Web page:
A total of €6.1 billion will be allocated to sustainable fisheries and safeguarding fishing communities between 2021 and 2027.
In July 2021, MEPs approved the European Maritime, Fisheries and Aquaculture Fund (EMFAF) and how it should be spent as part of the EU’s budget for 2021-27.
€5.3 billion will be allocated to the management of fisheries, aquaculture and fishing fleets. The rest will fund scientific advice, controls and checks, market intelligence and maritime surveillance and security.
The EMFAF is aligned with the Common Fisheries Policy, which sets rules for sustainably managing European fishing fleets and conserving fish stocks. In March 2021, Parliament agreed its position on the reform of fisheries control system. MEPs want compulsory on-board CCTV security cameras on some larger vessels, new measures to address loss of fishing gear and better traceability throughout the whole food chain, including for processed and imported products.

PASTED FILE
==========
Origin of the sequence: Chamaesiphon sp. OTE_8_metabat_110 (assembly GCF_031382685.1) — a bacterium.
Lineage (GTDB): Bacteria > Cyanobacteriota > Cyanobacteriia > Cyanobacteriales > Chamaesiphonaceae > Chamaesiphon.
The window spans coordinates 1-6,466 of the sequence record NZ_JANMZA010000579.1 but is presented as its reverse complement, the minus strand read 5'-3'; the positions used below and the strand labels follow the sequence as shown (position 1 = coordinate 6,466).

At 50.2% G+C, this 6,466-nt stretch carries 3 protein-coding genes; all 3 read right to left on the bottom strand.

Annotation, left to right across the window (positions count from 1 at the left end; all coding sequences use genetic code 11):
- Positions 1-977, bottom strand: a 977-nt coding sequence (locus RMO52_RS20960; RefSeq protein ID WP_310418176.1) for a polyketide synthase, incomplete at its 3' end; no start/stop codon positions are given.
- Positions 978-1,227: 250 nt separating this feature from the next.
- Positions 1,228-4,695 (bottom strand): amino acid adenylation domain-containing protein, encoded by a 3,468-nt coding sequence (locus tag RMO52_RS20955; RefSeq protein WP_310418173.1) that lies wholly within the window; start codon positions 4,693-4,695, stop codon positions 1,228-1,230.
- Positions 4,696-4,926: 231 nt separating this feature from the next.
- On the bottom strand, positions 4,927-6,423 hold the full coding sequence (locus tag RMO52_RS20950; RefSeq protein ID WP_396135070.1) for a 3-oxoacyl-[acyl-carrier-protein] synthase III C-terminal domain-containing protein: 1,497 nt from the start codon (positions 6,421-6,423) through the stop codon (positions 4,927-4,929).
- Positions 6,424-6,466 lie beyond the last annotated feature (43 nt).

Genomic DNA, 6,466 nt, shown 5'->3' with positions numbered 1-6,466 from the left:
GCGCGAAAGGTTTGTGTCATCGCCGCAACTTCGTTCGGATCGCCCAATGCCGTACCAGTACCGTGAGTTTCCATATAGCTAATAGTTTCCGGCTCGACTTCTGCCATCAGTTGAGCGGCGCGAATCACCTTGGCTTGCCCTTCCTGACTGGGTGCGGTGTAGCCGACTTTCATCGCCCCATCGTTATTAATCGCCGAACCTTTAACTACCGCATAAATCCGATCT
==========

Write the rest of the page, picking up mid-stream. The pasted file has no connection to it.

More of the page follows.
Support for fishing communities
Many fishing communities were hit hard by the Covid-19 pandemic and the EMFAF will provide compensation for fishermen whose activities cease permanently or temporarily. The EMFAF makes specific allocations to support young fishermen (under 40) who register a boat in the EU fishing fleet for the first time. Member states with outermost regions will have to prepare an action plan to make sure those fishing communities are fully supported as they are often the most vulnerable.
Sustainable seas and oceans
30% of the funds should be dedicated to climate action in line with the Green Deal. The proposal also takes the EU's international commitments for safe, secure, clean and sustainably managed oceans into account.
The fund will contribute to clean and healthy seas and oceans through support for the collection of lost fishing gear and marine litter. Plastic waste is increasingly polluting the oceans and according to one estimation, by 2050 the oceans could contain more plastic than fish by weight. Plastics is one of the seven areas considered as crucial by the European Commission to achieving a circular economy in the EU by 2050. The European Strategy for Plastics in a Circular Economy aims to phase out the use of microplastics.